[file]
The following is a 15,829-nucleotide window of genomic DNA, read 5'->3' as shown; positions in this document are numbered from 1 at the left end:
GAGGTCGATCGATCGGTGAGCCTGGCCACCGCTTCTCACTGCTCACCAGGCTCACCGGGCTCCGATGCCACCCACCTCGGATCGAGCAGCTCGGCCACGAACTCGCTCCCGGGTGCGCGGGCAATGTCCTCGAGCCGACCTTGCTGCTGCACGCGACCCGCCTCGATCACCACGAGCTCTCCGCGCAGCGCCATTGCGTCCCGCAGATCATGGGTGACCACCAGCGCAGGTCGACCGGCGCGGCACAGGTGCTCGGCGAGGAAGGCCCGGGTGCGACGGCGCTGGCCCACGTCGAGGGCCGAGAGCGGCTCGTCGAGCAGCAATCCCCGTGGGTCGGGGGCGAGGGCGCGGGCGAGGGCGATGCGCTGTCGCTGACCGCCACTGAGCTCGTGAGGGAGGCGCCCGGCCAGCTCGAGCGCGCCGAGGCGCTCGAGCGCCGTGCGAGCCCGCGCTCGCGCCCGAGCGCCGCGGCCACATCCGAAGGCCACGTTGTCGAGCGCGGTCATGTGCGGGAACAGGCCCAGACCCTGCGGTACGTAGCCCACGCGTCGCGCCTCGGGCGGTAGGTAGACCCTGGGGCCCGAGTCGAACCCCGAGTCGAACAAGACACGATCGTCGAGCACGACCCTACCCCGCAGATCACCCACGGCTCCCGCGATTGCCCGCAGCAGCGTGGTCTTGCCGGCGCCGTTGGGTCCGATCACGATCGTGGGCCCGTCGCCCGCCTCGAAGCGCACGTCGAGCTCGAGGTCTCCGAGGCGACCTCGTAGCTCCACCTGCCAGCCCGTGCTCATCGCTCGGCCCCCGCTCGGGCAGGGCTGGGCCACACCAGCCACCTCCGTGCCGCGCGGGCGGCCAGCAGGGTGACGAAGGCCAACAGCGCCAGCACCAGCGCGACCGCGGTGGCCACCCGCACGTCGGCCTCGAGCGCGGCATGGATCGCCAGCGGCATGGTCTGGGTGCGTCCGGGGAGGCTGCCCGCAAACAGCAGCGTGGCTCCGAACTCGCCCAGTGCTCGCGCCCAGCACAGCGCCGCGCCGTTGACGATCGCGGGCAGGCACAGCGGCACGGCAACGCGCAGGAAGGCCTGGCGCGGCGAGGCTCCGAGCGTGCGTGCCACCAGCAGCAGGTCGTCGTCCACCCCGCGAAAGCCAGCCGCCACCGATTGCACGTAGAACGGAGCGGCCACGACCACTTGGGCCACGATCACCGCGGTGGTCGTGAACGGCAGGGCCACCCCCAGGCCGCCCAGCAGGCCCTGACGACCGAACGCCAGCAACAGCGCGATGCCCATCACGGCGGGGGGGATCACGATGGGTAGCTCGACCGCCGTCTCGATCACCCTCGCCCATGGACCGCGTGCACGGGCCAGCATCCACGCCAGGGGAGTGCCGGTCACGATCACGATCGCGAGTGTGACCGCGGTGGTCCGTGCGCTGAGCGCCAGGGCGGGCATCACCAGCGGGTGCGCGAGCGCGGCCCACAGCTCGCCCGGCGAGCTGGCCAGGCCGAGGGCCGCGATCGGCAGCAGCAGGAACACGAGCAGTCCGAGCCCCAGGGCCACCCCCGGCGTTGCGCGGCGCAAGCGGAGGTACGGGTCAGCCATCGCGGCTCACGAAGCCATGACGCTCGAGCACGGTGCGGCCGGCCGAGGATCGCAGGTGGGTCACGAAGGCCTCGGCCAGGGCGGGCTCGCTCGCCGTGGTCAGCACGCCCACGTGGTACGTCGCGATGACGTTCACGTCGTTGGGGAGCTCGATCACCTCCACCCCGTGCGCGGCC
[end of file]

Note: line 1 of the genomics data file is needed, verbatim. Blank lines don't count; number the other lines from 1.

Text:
The following is a 15,829-nucleotide window of genomic DNA, read 5'->3' as shown; positions in this document are numbered from 1 at the left end: